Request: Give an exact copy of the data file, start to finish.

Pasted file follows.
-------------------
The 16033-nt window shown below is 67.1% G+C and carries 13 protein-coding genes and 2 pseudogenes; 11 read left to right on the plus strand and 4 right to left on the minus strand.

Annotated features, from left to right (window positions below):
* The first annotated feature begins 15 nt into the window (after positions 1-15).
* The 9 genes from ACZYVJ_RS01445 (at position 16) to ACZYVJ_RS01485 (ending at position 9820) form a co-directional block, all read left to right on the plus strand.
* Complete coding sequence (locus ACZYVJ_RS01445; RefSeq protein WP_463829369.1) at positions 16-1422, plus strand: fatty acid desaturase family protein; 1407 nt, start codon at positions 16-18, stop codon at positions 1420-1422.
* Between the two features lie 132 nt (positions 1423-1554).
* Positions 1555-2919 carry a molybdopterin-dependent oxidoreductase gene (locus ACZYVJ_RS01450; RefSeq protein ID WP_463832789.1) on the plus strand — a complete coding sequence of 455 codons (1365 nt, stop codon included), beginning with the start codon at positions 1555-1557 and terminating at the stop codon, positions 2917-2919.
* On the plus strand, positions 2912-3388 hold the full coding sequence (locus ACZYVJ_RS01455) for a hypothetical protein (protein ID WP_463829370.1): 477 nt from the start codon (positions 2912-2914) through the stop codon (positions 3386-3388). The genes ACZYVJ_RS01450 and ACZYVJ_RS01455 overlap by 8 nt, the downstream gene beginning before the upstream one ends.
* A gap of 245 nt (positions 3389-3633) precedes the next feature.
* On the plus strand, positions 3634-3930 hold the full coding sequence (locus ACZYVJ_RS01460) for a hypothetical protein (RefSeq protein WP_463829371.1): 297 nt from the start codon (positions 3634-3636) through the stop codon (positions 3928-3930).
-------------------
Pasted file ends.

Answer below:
The 16033-nt window shown below is 67.1% G+C and carries 13 protein-coding genes and 2 pseudogenes; 11 read left to right on the plus strand and 4 right to left on the minus strand.

Annotated features, from left to right (window positions below):
* The first annotated feature begins 15 nt into the window (after positions 1-15).
* The 9 genes from ACZYVJ_RS01445 (at position 16) to ACZYVJ_RS01485 (ending at position 9820) form a co-directional block, all read left to right on the plus strand.
* Complete coding sequence (locus ACZYVJ_RS01445; RefSeq protein WP_463829369.1) at positions 16-1422, plus strand: fatty acid desaturase family protein; 1407 nt, start codon at positions 16-18, stop codon at positions 1420-1422.
* Between the two features lie 132 nt (positions 1423-1554).
* Positions 1555-2919 carry a molybdopterin-dependent oxidoreductase gene (locus ACZYVJ_RS01450; RefSeq protein ID WP_463832789.1) on the plus strand — a complete coding sequence of 455 codons (1365 nt, stop codon included), beginning with the start codon at positions 1555-1557 and terminating at the stop codon, positions 2917-2919.
* On the plus strand, positions 2912-3388 hold the full coding sequence (locus ACZYVJ_RS01455) for a hypothetical protein (protein ID WP_463829370.1): 477 nt from the start codon (positions 2912-2914) through the stop codon (positions 3386-3388). The genes ACZYVJ_RS01450 and ACZYVJ_RS01455 overlap by 8 nt, the downstream gene beginning before the upstream one ends.
* A gap of 245 nt (positions 3389-3633) precedes the next feature.
* On the plus strand, positions 3634-3930 hold the full coding sequence (locus ACZYVJ_RS01460) for a hypothetical protein (RefSeq protein WP_463829371.1): 297 nt from the start codon (positions 3634-3636) through the stop codon (positions 3928-3930).